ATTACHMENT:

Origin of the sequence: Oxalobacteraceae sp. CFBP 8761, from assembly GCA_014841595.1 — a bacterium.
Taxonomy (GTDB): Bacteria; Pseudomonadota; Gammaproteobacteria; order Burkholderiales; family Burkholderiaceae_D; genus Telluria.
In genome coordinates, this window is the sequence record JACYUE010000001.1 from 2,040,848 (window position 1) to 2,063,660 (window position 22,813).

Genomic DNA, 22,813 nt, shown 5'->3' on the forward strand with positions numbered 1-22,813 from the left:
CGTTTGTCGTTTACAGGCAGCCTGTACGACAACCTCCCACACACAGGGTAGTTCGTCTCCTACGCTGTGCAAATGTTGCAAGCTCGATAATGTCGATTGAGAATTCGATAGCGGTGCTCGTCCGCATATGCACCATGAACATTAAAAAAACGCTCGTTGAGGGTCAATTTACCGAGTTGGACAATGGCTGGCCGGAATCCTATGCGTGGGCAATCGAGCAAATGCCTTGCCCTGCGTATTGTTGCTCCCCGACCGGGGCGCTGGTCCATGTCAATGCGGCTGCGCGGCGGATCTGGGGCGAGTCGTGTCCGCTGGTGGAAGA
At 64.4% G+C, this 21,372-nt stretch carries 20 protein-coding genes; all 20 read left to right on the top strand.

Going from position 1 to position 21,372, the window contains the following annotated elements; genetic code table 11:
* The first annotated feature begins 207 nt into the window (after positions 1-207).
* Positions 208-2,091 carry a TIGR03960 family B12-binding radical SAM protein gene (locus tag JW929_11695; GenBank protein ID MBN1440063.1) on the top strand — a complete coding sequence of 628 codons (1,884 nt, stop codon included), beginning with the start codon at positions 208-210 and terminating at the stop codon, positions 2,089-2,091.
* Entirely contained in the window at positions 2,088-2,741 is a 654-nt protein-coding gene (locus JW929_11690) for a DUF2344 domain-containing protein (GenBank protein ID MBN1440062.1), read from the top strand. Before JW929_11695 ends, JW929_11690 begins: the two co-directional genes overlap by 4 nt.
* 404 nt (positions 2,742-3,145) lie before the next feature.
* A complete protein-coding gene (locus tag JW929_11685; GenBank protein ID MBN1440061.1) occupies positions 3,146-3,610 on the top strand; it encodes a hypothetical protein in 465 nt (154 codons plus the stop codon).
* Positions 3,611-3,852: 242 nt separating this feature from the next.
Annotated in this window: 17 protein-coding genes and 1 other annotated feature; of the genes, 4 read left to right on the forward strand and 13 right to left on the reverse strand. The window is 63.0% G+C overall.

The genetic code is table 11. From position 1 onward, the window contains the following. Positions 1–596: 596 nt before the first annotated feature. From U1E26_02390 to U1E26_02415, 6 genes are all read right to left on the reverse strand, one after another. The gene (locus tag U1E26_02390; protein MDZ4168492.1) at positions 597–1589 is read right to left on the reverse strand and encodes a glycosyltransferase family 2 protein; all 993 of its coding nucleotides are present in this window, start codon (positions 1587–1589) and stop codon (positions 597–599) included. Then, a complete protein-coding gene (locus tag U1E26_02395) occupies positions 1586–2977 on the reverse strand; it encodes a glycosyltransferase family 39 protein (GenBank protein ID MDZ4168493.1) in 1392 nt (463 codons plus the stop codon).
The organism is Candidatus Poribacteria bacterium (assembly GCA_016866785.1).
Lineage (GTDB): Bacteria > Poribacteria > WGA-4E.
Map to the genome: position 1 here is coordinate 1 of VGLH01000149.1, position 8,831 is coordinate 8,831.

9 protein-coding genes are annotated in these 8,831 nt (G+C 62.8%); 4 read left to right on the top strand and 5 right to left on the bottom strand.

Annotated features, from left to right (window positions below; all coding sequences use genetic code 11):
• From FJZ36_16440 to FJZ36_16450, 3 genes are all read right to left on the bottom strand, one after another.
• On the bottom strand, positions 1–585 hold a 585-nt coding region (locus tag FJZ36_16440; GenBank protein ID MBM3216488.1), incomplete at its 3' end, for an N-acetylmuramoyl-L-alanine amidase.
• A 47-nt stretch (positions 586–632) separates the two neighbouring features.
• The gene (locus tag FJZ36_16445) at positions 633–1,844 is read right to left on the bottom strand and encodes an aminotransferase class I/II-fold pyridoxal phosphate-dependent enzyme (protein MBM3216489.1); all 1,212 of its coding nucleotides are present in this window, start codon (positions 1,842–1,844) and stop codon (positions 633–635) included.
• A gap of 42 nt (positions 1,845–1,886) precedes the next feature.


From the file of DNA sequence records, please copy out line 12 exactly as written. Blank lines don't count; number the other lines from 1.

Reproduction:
* A complete protein-coding gene (locus tag JW929_11685; GenBank protein ID MBN1440061.1) occupies positions 3,146-3,610 on the top strand; it encodes a hypothetical protein in 465 nt (154 codons plus the stop codon).